Tuesday, January 26, 2010

String interpolation in Scala with Regex

Some new stuff I was waiting for has arrived on Scala. We can now have a limited form of string interpolation very easily:

def interpolate(text: String, vars: Map[String, String]) =
"""\$\{([^}]+)\}""".r.replaceAllIn(text, (_: scala.util.matching.Regex.Match) match {
case Regex.Groups(v) => vars.getOrElse(v, "")

Which can then be used like this:

scala> "The ${name} of the ${game}"
res0: java.lang.String = The ${name} of the ${game}

scala> Map("name" -> "X", "game" -> "Y")
res1: scala.collection.immutable.Map[java.lang.String,java.lang.String] = Map(name -> X, game -> Y)

scala> interpolate(res0, res1)
res2: String = The X of the Y

Friday, January 8, 2010

Why do I love APL?

I love the strangest languages for various reasons. Some of them have immense power, but can easily produce unmaintainable messes. Some have the elegant simplicity of zen, but never attracted the people who build kitchen sinks. Some are perfect matches for certain applications, and quickly degenerate for other usages.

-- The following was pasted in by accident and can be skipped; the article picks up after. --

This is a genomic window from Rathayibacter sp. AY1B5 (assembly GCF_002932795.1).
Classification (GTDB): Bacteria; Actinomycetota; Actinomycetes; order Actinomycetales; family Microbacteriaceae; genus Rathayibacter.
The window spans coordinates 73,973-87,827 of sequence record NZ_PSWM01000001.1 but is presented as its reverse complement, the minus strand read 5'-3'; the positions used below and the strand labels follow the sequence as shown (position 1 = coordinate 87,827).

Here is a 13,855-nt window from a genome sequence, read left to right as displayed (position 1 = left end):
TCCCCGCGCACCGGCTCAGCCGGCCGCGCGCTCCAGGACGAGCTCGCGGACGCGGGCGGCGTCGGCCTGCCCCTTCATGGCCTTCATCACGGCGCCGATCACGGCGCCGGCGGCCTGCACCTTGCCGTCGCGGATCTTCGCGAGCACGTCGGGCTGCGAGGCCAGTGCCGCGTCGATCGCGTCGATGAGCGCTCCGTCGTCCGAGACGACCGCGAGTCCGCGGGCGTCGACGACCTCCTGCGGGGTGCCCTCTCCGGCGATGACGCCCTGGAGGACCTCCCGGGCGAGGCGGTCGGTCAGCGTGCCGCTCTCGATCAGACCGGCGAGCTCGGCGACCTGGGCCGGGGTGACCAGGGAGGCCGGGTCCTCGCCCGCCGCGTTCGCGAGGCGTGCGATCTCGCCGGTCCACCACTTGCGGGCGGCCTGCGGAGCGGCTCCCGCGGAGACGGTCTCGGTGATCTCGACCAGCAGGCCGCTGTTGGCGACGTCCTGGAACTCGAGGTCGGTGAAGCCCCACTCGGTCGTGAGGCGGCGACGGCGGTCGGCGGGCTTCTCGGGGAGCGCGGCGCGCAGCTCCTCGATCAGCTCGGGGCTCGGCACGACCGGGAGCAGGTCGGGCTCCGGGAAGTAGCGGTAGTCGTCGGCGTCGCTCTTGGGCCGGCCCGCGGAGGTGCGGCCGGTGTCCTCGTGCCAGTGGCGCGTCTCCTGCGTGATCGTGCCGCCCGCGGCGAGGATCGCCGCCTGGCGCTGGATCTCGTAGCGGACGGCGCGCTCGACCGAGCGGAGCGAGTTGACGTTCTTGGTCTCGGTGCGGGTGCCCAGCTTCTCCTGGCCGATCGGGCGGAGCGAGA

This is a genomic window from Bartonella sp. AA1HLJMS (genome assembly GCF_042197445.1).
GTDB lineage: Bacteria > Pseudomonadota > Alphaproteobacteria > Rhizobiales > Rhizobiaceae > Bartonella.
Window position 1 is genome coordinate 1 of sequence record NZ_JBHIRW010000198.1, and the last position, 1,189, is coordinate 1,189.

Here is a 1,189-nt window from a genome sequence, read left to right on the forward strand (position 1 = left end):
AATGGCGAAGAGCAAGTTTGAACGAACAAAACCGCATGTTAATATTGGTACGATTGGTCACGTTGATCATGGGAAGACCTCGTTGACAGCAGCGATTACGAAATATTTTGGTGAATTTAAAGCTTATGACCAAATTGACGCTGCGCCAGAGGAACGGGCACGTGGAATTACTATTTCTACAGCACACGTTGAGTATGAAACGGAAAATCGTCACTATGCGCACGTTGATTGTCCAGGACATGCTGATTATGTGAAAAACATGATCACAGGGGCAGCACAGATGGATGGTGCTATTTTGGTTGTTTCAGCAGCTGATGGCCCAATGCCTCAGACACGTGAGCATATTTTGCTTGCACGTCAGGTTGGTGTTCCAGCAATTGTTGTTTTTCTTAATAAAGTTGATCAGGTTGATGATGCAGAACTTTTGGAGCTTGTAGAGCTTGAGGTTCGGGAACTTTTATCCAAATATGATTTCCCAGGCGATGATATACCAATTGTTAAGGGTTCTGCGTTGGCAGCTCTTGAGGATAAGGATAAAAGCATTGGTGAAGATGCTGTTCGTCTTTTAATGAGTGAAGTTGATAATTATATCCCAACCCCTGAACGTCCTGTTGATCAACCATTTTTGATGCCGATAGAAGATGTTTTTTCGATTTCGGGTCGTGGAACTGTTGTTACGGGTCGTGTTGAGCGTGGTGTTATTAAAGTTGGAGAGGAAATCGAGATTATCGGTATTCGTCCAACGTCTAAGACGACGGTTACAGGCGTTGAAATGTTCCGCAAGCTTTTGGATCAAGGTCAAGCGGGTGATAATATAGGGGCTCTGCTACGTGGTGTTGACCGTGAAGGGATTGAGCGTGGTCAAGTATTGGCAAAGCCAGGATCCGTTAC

In Scala I have found for the first time a positive combination of these attributes. Immense power, kitchen sinks, check. Simplicity? Perhaps not, but more so than the more popular alternatives. Some code has definitely a zen-like quality to it. And, yet, it is of general use, and has good enough resilience against unmaintainable messes. Not perfect, but better than anything else I know of, for now.

That doesn't mean I do not appreciate other languages. There is much to learn and admire in many, many languages, and I would not mind using quite a few of them if chance favors it.

So I'll leave you with the answer that came to my mind as I explained to a bewildered person why I loved APL -- a language I could spend a whole afternoon producing half a line of code:

There's joy to be found in writing code which is solely about what you want, and not about how to get there. Of expressing the fulness of your intent as a single expression. It's like the ultimate perfect katana cut.

Of course, in a real fight I'd rather have a gun.